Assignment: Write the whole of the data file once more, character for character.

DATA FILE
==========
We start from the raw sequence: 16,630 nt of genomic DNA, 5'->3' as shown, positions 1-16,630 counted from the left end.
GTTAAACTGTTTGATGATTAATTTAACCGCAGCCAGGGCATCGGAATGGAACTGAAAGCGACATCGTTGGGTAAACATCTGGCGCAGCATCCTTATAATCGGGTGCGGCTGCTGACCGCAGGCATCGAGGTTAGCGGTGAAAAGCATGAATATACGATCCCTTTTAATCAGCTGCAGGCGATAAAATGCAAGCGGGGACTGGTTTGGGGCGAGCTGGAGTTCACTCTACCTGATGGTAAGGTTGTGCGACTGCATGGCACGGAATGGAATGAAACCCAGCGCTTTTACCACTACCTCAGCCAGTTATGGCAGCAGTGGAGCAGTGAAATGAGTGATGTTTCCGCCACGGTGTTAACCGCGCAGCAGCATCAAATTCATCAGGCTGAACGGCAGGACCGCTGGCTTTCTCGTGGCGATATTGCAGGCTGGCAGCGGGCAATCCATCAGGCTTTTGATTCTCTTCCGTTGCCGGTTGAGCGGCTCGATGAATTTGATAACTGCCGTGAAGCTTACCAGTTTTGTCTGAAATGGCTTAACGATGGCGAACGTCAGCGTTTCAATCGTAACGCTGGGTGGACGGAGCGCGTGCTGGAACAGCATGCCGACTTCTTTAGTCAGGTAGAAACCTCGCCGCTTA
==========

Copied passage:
We start from the raw sequence: 16,630 nt of genomic DNA, 5'->3' as shown, positions 1-16,630 counted from the left end.
GTTAAACTGTTTGATGATTAATTTAACCGCAGCCAGGGCATCGGAATGGAACTGAAAGCGACATCGTTGGGTAAACATCTGGCGCAGCATCCTTATAATCGGGTGCGGCTGCTGACCGCAGGCATCGAGGTTAGCGGTGAAAAGCATGAATATACGATCCCTTTTAATCAGCTGCAGGCGATAAAATGCAAGCGGGGACTGGTTTGGGGCGAGCTGGAGTTCACTCTACCTGATGGTAAGGTTGTGCGACTGCATGGCACGGAATGGAATGAAACCCAGCGCTTTTACCACTACCTCAGCCAGTTATGGCAGCAGTGGAGCAGTGAAATGAGTGATGTTTCCGCCACGGTGTTAACCGCGCAGCAGCATCAAATTCATCAGGCTGAACGGCAGGACCGCTGGCTTTCTCGTGGCGATATTGCAGGCTGGCAGCGGGCAATCCATCAGGCTTTTGATTCTCTTCCGTTGCCGGTTGAGCGGCTCGATGAATTTGATAACTGCCGTGAAGCTTACCAGTTTTGTCTGAAATGGCTTAACGATGGCGAACGTCAGCGTTTCAATCGTAACGCTGGGTGGACGGAGCGCGTGCTGGAACAGCATGCCGACTTCTTTAGTCAGGTAGAAACCTCGCCGCTTA